Pressure is defined in physics as the amount of force in a given area as applied to an object, with the direction of the force perpendicular (at a 90 degree angle) to the surface. It is the effect when a force is exerted on all points of a surface.
Three kinds of pressure measurement
Pressure is measured against three different reference points.
- Absolute pressure is a measurement relative to a perfect vacuum.
- Gauge pressure is a measurement relative to ambient or atmospheric pressure.
- Differential pressure is the difference in pressure between two volumes.
A car's tire pressure is gauge pressure, as it is the measurement of the amount of pressure inside the tire compared to the ambient or atmospheric pressure outside the tire. If a car's tire pressure reads at 32 pounds per square inch or psi, this means that the air pressure inside the tire is 32 psi above the air pressure outside it. Ambient or atmospheric pressure is a commonly used reference point, because it is constant - 14.7 psi. Since a perfect vacuum is actually zero pressure, absolute pressure is the measurement of the total amount of pressure. In the case of a car's tire, its absolute pressure would then be the gauge value plus the atmospheric value, or 46.7 psi. Differential pressure is a measurement more commonly used in industrial processes. Instruments that measure differential pressure have two access points, each one connected to the volumes that need to be compared. This simplifies the process of comparative measuring, because it takes away the need of having two instruments that use a constant, separately attached to each volume.
Units of pressure measurement
Several units of measurement are used for pressure. The unit of measurement used depends on the context or field of study. The most standard is 'pascal' or 'Pa' which is set by the International System of Units (SI). Pa is actually a shorter version of 'newton per square meter' or N/m2 where newton represents the amount of force and square meter represents the given area. Non-SI, or the old metric system, would use kg/cm2 where kilogram instead of newton is used to represent force and square centimeter for area. 'Bar' is an older unit of measurement and is commonly used for atmospheric air pressure. At sea level, air pressure is equal 1 bar. Meteorologists still use both Pa and bar. Since pressure is also commonly measured through its ability to displace a contained given amount of liquid, it can also be expressed in 'millimeters of mercury' or 'mmHg' or 'centimeters of water', mercury and water being the two most common fluids used in pressure measuring instruments that use this method. mmHg is still used for blood pressure and centimeters of water is still used for lung pressure. In the automotive industry, pounds per square inch is still the standard unit of measurement.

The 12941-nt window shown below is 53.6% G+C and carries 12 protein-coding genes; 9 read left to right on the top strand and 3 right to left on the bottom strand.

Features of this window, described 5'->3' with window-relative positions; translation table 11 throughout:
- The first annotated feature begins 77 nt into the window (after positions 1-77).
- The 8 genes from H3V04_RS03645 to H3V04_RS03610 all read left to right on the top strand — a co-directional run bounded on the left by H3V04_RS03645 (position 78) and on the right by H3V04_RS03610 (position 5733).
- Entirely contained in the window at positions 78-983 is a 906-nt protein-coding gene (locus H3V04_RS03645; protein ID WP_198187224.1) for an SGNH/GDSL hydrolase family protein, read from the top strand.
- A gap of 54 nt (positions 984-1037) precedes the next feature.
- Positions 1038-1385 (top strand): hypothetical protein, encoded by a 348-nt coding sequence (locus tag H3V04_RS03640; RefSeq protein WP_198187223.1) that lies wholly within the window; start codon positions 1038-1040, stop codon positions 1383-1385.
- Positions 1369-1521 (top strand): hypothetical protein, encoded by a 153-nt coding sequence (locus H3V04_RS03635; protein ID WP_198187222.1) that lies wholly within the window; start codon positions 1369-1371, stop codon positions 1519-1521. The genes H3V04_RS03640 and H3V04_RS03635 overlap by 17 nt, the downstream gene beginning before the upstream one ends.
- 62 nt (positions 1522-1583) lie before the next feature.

Measuring instruments for pressure
Some instruments used to measure pressure use a liquid column. The amount of pressure is determined by the amount of liquid displaced. These types of measuring instruments were collectively called manometers or more technically, liquid column hydrostatic instruments. Another class of pressure measuring instrument does not use liquids and are thus called aneroid ('without liquid'). These instruments are mechanical and may use closed coiled tubes, which expand or uncoil as pressure increases or coil more tightly as it decreases. These are called Bourdon gauges, named after Eugene Bourdon who patented the design in 1849. Others use membranes that expand and contract in reaction to the amount of pressure. These types of instruments are sometimes called diaphragm or bellows gauges.